D-4 Risk-Based Construction Inspection: A Guide Figure D-2. Prioritized daily inspection activities with workload durations. Similarly, in the second scenario of the day (Y), the seven activities were ranked according to their CIs with a cumulative duration of 15 hours, less than the 16 available hours of two full-time inspectors. Thus, a total of seven activities were selected for inspection. Out of the seven activities, one activity (i.e., density of HMA) was in Tier 1; five activities (i.e., base patching, compaction control of base course, dimensions and grade, surface tolerance of base course, and coat and surface preparation) were in Tier 2; one activity (lift thickness of subgrade/base) was in Tier 3. The result of this prioritization process was valid and supported by the project inspection documentation.

Abbreviations and acronyms used without de nitions in TRB publications: A4A Airlines for America AAAE American Association of Airport Executives AASHO American Association of State Highway Officials AASHTO American Association of State Highway and Transportation Officials ACI–NA Airports Council International–North America ACRP Airport Cooperative Research Program ADA Americans with Disabilities Act APTA American Public Transportation Association ASCE American Society of Civil Engineers ASME American Society of Mechanical Engineers ASTM American Society for Testing and Materials ATA American Trucking Associations CTAA Community Transportation Association of America CTBSSP Commercial Truck and Bus Safety Synthesis Program DHS Department of Homeland Security DOE Department of Energy EPA Environmental Protection Agency FAA Federal Aviation Administration FAST Fixing America’s Surface Transportation Act (2015) FHWA Federal Highway Administration FMCSA Federal Motor Carrier Safety Administration FRA Federal Railroad Administration FTA Federal Transit Administration GHSA Governors Highway Safety Association HMCRP Hazardous Materials Cooperative Research Program IEEE Institute of Electrical and Electronics Engineers ISTEA Intermodal Surface Transportation Efficiency Act of 1991 ITE Institute of Transportation Engineers MAP-21 Moving Ahead for Progress in the 21st Century Act (2012) NASA National Aeronautics and Space Administration NASAO National Association of State Aviation Officials NCFRP National Cooperative Freight Research Program NCHRP National Cooperative Highway Research Program NHTSA National Highway Traffic Safety Administration NTSB National Transportation Safety Board PHMSA Pipeline and Hazardous Materials Safety Administration RITA Research and Innovative Technology Administration SAE Society of Automotive Engineers SAFETEA-LU Safe, Accountable, Flexible, Efficient Transportation Equity Act: A Legacy for Users (2005) TCRP Transit Cooperative Research Program TEA-21 Transportation Equity Act for the 21st Century (1998) TRB Transportation Research Board TSA Transportation Security Administration U.S. DOT United States Department of Transportation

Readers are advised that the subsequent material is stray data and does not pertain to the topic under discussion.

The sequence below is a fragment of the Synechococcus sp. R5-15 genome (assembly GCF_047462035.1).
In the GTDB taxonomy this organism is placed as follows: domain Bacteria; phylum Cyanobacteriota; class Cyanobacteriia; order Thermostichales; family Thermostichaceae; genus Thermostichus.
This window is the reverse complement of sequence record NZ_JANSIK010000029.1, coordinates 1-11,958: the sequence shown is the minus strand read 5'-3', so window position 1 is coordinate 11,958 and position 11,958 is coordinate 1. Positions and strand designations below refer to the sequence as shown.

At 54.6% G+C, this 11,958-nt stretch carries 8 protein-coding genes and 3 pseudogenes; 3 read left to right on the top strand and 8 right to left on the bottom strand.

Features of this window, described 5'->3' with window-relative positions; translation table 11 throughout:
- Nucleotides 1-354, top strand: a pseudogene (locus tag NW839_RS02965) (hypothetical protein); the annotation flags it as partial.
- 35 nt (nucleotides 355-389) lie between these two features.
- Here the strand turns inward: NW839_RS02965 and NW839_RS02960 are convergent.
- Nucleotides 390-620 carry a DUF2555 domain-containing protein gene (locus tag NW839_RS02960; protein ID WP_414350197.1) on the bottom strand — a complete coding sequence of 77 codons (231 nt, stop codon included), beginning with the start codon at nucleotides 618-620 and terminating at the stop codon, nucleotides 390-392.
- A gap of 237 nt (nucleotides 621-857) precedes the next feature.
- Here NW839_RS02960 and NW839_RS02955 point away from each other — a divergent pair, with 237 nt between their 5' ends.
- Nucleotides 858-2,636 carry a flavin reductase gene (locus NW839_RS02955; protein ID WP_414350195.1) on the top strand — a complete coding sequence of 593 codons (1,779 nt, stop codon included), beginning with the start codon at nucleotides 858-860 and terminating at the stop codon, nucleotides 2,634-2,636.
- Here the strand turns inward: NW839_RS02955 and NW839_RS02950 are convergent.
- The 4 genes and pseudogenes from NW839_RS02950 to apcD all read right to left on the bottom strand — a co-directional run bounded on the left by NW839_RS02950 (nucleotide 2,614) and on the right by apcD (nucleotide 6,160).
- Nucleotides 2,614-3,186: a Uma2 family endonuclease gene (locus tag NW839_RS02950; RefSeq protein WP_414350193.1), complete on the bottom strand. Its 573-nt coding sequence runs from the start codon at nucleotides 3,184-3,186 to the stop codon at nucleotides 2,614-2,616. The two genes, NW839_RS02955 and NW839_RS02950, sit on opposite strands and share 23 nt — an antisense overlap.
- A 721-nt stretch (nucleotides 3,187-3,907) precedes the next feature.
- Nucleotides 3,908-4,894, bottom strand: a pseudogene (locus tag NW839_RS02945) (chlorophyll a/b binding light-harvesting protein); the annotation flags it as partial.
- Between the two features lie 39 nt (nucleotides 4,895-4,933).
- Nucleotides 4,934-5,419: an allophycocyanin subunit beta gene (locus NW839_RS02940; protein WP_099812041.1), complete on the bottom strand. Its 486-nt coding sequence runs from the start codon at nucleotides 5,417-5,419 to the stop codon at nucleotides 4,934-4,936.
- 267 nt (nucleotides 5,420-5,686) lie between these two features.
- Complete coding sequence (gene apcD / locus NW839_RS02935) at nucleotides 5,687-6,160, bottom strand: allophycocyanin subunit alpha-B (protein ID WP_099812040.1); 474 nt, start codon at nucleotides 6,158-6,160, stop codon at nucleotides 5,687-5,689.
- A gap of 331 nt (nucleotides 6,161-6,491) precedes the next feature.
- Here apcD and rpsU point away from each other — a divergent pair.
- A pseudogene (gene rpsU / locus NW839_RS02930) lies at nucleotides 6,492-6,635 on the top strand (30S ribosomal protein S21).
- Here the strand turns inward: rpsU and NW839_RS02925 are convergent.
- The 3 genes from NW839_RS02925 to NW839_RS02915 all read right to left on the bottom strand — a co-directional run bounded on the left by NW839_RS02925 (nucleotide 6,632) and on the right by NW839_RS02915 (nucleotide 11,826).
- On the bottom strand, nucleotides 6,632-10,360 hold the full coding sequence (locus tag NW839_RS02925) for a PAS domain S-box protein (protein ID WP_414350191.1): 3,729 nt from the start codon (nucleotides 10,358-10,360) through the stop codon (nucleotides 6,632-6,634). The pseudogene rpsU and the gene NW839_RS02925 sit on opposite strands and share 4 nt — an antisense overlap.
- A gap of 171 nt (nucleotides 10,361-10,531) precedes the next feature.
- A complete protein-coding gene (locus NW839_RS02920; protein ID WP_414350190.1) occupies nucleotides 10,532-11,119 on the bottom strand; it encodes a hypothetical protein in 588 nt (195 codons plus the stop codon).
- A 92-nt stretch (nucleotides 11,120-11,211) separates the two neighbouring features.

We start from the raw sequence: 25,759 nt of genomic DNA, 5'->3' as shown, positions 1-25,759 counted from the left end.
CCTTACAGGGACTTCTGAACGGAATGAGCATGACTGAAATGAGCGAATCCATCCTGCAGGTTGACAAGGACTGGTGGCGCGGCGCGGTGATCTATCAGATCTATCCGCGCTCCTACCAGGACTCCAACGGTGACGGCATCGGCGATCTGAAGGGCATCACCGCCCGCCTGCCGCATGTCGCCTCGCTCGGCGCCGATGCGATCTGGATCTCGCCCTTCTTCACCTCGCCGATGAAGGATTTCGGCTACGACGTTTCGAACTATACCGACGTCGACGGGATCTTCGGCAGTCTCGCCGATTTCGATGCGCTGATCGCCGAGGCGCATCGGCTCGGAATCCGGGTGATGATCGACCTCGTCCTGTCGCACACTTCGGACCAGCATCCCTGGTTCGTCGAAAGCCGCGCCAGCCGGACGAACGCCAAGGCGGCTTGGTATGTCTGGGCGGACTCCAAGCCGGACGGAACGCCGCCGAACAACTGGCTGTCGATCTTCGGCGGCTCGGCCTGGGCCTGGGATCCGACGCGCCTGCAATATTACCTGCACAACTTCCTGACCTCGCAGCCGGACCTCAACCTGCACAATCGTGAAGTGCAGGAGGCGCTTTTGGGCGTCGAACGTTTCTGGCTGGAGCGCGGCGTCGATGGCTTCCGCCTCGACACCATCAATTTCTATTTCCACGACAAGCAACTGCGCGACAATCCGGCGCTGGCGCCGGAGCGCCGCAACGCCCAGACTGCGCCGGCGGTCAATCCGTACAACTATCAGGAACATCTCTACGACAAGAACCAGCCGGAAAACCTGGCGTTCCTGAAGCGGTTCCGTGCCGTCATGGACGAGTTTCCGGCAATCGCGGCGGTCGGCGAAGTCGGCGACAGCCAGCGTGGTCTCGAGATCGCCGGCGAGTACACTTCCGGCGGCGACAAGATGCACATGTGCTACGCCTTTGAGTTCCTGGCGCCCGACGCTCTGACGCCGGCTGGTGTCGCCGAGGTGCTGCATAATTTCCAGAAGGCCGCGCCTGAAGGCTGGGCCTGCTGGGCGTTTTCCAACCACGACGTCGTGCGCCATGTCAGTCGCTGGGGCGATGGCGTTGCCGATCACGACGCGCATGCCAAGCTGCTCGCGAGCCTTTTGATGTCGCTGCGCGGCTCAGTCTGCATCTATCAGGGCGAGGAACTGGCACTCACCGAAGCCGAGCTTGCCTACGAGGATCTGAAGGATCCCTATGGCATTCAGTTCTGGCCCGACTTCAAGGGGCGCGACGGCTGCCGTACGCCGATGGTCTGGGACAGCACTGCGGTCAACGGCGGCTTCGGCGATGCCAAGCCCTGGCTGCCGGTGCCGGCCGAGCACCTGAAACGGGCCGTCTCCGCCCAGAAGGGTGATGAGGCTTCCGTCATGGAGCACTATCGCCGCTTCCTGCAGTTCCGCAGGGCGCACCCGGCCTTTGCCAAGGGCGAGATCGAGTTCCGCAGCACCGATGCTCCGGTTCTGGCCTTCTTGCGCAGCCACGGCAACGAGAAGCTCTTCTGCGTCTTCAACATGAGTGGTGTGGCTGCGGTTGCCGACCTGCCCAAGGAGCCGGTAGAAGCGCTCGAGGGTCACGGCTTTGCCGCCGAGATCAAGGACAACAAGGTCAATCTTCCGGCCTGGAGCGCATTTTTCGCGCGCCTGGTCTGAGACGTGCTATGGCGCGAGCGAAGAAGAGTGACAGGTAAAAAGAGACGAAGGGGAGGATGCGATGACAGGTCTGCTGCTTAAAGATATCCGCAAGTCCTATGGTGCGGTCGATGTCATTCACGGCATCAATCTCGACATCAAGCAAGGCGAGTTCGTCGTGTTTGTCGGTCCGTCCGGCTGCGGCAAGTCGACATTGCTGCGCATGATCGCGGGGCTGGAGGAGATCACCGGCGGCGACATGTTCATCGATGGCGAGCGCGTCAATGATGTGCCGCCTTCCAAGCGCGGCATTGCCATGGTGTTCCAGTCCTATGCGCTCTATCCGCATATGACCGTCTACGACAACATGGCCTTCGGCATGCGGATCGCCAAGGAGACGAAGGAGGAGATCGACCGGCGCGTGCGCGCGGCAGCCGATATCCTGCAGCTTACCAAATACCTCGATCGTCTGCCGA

Transportation Research Board 500 Fifth Street, NW Washington, DC 20001 ADDRESS SERVICE REQUESTED ISBN 978-0-309-69867-2 9 7 8 0 3 0 9 6 9 8 6 7 2 9 0 0 0 0 N C H RP Research Report 1039 Risk-Based Construction Inspection: A G uide

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Due to budget cuts and reduced experience levels of inspectors and engineers, state departments of transportation (DOTs) have implemented risk-based strategies to achieve greater efficiency in construction inspection. These strategies include prioritizing inspection based on inherent risks related to construction operations, using emerging technology applications to save time, and accepting certification and contractors' test results to offset shortages of experienced inspection resources.

NCHRP Research Report 1039: Risk-Based Construction Inspection: A Guide, from TRB's National Cooperative Highway Research Program, discusses the importance of construction inspection and aims to assist state DOTs and the U.S. Federal Highway Administration in meeting quality standards.

Supplemental to the report are NCHRP Web-Only Document 344: Risk-Based Construction Inspection: Conduct of Research Report and an Inspection Risk Assessment Questionnaire.